Volunteers of the Year
One is a compassionate counselor and the other a technological wizard.
Both brought their drive to help others to the District Attorney’s Office as volunteers. And both recently were selected as the office’s volunteers of the year.

Mary Glenn, pictured left, serves as the office chaplain. An ordained pastor and educator, Glenn has volunteered with the office since 2016. She provides spiritual guidance, emotional support and encouragement to members of the office who are experiencing grief, trauma and other challenges.

She has assisted the office by offering invocations at major events, participating in the office’s peer support group meetings and providing training and resources on matters such as trauma care and stress management.

“I see people who have demanding roles and jobs, and I want to offer support and care for those who give sacrificially to the community,” Glenn said. “If I can alleviate the burden they feel a bit, that’s a gift to me.”

Volunteer Benjamin Deuson, a recent graduate from the University of La Verne, pictured below, joined the office in 2016 and has contributed more than 2,700 hours of his time. He initially assisted in the Systems Division, which handles the office’s information network. But Deuson’s high-tech acumen later was put to use by the prosecutors and investigators in the office’s Cyber Crime Division.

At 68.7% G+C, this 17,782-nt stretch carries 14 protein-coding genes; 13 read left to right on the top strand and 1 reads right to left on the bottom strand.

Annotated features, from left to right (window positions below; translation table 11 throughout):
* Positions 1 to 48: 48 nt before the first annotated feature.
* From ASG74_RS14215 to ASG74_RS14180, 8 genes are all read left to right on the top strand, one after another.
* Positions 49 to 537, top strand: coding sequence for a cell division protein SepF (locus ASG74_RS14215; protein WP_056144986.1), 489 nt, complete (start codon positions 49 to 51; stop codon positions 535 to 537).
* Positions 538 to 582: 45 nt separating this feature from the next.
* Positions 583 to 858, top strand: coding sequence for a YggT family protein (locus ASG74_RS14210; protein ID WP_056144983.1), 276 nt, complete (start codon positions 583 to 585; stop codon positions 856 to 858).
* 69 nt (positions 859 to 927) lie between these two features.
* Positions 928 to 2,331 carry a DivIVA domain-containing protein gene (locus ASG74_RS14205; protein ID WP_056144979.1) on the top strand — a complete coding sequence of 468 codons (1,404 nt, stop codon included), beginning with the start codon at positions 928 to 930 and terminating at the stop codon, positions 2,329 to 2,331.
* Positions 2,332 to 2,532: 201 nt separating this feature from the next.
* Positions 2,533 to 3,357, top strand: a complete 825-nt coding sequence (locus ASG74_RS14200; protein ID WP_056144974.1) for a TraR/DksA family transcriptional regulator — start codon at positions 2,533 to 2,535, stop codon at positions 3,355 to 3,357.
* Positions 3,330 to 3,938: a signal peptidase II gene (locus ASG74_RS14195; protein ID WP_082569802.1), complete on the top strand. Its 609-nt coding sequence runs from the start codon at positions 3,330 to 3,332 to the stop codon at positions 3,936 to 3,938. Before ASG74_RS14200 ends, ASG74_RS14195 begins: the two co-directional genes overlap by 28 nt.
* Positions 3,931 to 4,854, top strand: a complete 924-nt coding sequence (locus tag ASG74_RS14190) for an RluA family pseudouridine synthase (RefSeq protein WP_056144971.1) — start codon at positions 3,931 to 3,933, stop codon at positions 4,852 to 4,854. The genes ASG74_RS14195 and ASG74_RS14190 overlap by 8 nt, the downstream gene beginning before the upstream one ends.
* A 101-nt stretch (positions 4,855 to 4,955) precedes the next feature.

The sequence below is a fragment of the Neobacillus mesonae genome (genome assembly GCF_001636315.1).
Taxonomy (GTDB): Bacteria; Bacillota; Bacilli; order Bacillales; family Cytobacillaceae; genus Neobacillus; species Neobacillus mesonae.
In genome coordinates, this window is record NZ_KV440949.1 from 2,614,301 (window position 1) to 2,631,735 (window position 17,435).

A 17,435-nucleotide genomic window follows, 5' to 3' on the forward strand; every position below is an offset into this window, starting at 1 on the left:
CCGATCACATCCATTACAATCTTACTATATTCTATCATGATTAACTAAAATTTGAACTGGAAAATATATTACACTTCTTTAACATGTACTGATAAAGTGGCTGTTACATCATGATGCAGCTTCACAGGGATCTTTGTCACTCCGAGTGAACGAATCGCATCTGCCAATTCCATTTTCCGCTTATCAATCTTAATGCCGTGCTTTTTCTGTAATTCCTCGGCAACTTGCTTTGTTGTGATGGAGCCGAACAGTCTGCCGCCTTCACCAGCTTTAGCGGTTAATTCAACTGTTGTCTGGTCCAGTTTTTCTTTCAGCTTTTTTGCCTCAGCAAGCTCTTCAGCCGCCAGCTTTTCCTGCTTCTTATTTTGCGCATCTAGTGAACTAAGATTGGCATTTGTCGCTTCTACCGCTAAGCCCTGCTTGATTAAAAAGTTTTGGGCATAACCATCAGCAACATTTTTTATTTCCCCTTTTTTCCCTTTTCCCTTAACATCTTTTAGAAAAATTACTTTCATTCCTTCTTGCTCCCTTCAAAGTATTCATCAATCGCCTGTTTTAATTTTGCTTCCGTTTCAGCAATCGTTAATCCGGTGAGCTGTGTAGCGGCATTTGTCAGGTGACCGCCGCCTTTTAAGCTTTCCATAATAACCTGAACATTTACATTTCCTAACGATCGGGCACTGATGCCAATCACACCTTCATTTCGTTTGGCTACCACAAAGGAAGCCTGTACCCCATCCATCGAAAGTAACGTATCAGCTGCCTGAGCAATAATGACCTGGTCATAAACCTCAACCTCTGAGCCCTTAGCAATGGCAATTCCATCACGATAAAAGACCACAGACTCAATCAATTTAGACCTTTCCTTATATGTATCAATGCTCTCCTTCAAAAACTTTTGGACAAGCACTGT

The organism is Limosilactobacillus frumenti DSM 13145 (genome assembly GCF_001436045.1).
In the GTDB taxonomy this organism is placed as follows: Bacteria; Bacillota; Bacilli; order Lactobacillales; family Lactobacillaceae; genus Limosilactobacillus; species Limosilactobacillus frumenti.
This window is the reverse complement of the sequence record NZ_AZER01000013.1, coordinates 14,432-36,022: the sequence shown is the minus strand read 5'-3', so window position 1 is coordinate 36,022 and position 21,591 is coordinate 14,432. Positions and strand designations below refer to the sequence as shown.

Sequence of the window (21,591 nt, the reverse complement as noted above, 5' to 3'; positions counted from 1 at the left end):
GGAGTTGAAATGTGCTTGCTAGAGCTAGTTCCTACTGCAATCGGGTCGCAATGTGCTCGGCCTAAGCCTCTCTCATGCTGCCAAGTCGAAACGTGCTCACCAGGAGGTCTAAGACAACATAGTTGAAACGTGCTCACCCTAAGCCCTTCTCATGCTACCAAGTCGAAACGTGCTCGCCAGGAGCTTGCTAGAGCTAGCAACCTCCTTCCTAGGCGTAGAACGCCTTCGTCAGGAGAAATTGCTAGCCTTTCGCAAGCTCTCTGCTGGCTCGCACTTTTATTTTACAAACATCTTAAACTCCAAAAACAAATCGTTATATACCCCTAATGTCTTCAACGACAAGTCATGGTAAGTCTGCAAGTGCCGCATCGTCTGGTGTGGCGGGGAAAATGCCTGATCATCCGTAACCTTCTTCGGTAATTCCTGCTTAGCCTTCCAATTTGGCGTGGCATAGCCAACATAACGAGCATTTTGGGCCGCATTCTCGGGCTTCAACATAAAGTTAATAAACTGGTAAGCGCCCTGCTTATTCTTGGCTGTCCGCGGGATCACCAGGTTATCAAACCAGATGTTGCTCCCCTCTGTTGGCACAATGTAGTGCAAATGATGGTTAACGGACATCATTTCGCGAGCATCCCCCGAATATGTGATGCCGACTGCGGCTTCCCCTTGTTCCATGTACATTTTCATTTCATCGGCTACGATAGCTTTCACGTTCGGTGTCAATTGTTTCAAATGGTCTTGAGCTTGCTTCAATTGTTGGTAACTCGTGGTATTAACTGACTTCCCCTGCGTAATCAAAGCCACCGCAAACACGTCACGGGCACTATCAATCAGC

He assisted in creating a monitoring mechanism that can help identify cyberattacks against the office’s website. Deuson also helped prosecutors quickly sort through electronic records to identify a certain classification of documents.

Deuson, who has been working on programming and coding of computers since he was in middle school, said he appreciates the latitude the office has given him to explore different options to solving problems and the opportunity to get hands-on experience.

“It was rewarding to help employees get the information and the facts that they want and need,” Deuson said. “I hope that it helps more people down the line.”

Glenn and Deuson and other county volunteers were honored at a luncheon ceremony in April. They are among thousands of volunteers who contribute tens of millions of dollars in services to the county annually.
Take Our Daughters and Sons to Work Day
More than 60 children came to the Hall of Justice on May 1 as part of Take Our Daughters and Sons to Work Day. The children heard from District Attorney Jackie Lacey, prosecutors and investigators and got to see Laura, a narcotics detection dog, in action.
Did You Know...?
Griffith Park’s namesake was convicted and sentenced to two years in prison for shooting his wife. In 1903, Griffith J. Griffith, a mining tycoon, reportedly had a drunken altercation with his spouse in a Santa Monica hotel and shot her in the forehead. She survived, and he was charged with attempted murder by District Attorney J.D. Fredericks. Jurors convicted Griffith of a lesser charge, assault with a deadly weapon.
Los Angeles County District Attorney's Office | (213) 974-3512 | info@da.lacounty.gov